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Shared storage is a NAS (Network Attached Storage) device that acts as repository of shared file data. In essence, it is a large, redundant, high performance file server.
Let’s discuss some different options for clustered file storage.
Let’s say you have an application where customers upload documents and those files need to be immediately available to multiple web servers. There are three technical approaches you could take, each having various pros and cons.
1) Replicate a copy of the file to every server. If a file is updated on one server, software can be used to replicated the required files to all of the other web servers.
2) Use a server as a file repository. You could have a single server that acts as the file repository for all of your applications.
3) Use a NAS share – A NAS share is the best option for linear scaling of your storage from and to any size. Instead of storing a copy of your file on every server, or having a single server as a potential point of failure, NAS devices have a tremendous amount of redundancy built into the platform; multiple brains, multiple paths, multiple shelves, all work in concert to ensure the availability of your data.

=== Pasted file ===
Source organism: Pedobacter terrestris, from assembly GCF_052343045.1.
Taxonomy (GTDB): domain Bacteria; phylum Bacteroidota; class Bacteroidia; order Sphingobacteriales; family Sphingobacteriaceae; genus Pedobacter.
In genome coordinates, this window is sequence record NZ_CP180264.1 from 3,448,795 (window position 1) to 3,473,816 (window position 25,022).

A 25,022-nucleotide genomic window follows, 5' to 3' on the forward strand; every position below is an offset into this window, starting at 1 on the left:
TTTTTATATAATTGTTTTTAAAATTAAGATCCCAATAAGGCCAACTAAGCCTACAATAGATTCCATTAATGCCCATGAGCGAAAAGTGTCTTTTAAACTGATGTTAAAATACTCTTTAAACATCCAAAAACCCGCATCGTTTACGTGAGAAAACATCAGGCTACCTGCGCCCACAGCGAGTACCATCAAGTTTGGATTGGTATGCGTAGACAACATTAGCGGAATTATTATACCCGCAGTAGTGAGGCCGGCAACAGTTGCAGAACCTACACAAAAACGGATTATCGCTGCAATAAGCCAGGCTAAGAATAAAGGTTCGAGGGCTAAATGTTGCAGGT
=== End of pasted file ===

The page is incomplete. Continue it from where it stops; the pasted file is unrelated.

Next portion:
NAS allows for backups of very large volumes in a cost efficient manner. NAS also support both CIFS (for Windows) and NFS (for Linux).
NAS is a great fit if you have:
Edge relies on technology from NetApp, the best in the business when it comes to NAS. Below is a typical hosting solution which utilizes NAS:
NAS, can optionally be configured to autogrow. Contact our support team if you would like to enable this feature on your volumes. Instead of running out of space, the NAS can simply become larger as you use it. Here are Edge’s parameters for autogrow:
|Volume size||Trigger point|
|< 20 GB||85%|
|20 – 100 GB||90%|
|100 – 500 GB||92%|
|500 GB – 1TB||95%|